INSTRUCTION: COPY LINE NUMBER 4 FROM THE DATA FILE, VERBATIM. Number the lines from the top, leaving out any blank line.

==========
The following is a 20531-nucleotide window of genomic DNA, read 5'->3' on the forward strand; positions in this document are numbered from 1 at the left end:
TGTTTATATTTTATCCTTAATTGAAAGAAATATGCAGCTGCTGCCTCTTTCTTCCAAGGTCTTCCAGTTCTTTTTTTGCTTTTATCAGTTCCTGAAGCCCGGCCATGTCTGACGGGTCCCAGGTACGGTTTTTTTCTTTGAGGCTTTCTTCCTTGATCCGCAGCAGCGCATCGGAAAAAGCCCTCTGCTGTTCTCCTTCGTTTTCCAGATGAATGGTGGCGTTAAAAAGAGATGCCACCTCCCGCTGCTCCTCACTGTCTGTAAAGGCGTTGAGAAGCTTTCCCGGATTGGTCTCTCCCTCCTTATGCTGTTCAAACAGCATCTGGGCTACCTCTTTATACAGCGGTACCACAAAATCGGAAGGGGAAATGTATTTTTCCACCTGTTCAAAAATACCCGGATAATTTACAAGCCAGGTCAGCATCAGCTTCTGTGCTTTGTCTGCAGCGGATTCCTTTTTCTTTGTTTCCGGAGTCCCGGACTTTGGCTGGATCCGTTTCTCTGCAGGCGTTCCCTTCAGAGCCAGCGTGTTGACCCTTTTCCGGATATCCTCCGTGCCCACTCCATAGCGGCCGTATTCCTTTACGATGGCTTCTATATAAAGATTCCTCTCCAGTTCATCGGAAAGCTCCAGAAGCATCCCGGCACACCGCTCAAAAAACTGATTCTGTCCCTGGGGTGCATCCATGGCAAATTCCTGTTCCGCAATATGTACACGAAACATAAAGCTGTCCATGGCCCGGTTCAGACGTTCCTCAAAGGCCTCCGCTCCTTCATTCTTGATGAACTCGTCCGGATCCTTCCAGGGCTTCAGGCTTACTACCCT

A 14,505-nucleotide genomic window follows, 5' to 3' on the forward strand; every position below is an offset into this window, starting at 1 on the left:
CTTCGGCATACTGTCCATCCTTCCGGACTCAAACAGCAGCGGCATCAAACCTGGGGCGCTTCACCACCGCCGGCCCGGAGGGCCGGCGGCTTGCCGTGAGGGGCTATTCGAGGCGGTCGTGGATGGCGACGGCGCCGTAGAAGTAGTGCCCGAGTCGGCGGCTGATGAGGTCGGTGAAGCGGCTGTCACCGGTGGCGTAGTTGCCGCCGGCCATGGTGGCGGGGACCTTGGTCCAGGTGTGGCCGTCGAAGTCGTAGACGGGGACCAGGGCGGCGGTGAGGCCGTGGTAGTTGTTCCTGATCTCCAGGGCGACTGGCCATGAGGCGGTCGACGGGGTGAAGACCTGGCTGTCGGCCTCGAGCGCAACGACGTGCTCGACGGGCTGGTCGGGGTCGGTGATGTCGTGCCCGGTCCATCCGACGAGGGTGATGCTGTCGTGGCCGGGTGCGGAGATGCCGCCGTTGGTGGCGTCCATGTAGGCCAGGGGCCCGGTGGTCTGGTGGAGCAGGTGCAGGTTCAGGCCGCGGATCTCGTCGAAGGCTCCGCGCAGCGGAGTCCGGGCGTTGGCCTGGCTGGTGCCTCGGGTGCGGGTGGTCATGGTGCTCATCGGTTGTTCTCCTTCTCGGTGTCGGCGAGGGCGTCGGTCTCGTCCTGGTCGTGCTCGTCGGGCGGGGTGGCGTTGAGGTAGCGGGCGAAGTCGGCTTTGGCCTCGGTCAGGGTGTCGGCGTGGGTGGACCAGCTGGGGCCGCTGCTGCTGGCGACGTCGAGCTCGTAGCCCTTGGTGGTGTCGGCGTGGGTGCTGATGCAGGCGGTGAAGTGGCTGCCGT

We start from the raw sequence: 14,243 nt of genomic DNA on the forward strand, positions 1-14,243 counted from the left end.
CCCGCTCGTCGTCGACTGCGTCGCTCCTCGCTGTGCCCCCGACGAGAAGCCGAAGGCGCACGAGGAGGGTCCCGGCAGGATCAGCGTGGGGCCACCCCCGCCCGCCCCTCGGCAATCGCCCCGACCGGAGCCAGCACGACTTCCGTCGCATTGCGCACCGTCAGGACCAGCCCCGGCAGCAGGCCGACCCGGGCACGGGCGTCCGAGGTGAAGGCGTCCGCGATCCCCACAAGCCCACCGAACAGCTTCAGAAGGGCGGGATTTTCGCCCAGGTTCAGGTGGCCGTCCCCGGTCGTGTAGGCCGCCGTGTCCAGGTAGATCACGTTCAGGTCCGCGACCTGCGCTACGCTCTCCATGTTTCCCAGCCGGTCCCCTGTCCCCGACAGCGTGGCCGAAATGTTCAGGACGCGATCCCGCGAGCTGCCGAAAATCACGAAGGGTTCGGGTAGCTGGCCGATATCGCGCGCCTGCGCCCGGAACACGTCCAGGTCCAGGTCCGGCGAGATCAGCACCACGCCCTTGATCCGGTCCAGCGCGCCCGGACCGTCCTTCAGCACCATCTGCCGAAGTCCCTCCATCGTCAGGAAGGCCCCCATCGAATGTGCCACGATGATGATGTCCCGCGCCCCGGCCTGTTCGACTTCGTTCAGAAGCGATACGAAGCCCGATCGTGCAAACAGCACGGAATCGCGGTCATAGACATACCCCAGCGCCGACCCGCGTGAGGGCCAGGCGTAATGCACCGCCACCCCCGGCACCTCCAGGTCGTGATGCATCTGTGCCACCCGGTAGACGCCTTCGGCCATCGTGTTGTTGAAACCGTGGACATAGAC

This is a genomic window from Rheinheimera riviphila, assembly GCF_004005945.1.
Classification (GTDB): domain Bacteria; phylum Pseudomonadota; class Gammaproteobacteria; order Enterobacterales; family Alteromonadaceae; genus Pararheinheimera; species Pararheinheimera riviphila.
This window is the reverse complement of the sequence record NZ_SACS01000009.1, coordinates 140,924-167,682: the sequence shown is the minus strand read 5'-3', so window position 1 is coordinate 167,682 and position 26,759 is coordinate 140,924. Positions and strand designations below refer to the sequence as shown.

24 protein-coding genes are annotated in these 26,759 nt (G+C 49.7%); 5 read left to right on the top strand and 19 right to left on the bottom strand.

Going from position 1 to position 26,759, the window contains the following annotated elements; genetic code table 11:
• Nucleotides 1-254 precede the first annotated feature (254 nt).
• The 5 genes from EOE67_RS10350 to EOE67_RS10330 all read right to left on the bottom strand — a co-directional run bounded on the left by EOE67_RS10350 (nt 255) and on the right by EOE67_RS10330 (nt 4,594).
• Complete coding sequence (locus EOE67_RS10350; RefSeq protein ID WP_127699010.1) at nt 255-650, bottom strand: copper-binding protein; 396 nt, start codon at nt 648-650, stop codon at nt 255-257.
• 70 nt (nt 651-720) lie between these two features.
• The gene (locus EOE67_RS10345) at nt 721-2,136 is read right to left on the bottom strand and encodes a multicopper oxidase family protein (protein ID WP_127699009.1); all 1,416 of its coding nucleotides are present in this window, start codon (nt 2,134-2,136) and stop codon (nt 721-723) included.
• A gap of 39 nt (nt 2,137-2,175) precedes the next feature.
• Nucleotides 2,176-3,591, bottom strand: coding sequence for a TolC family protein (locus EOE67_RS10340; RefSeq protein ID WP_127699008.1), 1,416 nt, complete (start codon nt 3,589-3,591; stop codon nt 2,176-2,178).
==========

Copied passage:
CTTCGGCATACTGTCCATCCTTCCGGACTCAAACAGCAGCGGCATCAAACCTGGGGCGCTTCACCACCGCCGGCCCGGAGGGCCGGCGGCTTGCCGTGAGGGGCTATTCGAGGCGGTCGTGGATGGCGACGGCGCCGTAGAAGTAGTGCCCGAGTCGGCGGCTGATGAGGTCGGTGAAGCGGCTGTCACCGGTGGCGTAGTTGCCGCCGGCCATGGTGGCGGGGACCTTGGTCCAGGTGTGGCCGTCGAAGTCGTAGACGGGGACCAGGGCGGCGGTGAGGCCGTGGTAGTTGTTCCTGATCTCCAGGGCGACTGGCCATGAGGCGGTCGACGGGGTGAAGACCTGGCTGTCGGCCTCGAGCGCAACGACGTGCTCGACGGGCTGGTCGGGGTCGGTGATGTCGTGCCCGGTCCATCCGACGAGGGTGATGCTGTCGTGGCCGGGTGCGGAGATGCCGCCGTTGGTGGCGTCCATGTAGGCCAGGGGCCCGGTGGTCTGGTGGAGCAGGTGCAGGTTCAGGCCGCGGATCTCGTCGAAGGCTCCGCGCAGCGGAGTCCGGGCGTTGGCCTGGCTGGTGCCTCGGGTGCGGGTGGTCATGGTGCTCATCGGTTGTTCTCCTTCTCGGTGTCGGCGAGGGCGTCGGTCTCGTCCTGGTCGTGCTCGTCGGGCGGGGTGGCGTTGAGGTAGCGGGCGAAGTCGGCTTTGGCCTCGGTCAGGGTGTCGGCGTGGGTGGACCAGCTGGGGCCGCTGCTGCTGGCGACGTCGAGCTCGTAGCCCTTGGTGGTGTCGGCGTGGGTGCTGATGCAGGCGGTGAAGTGGCTGCCGT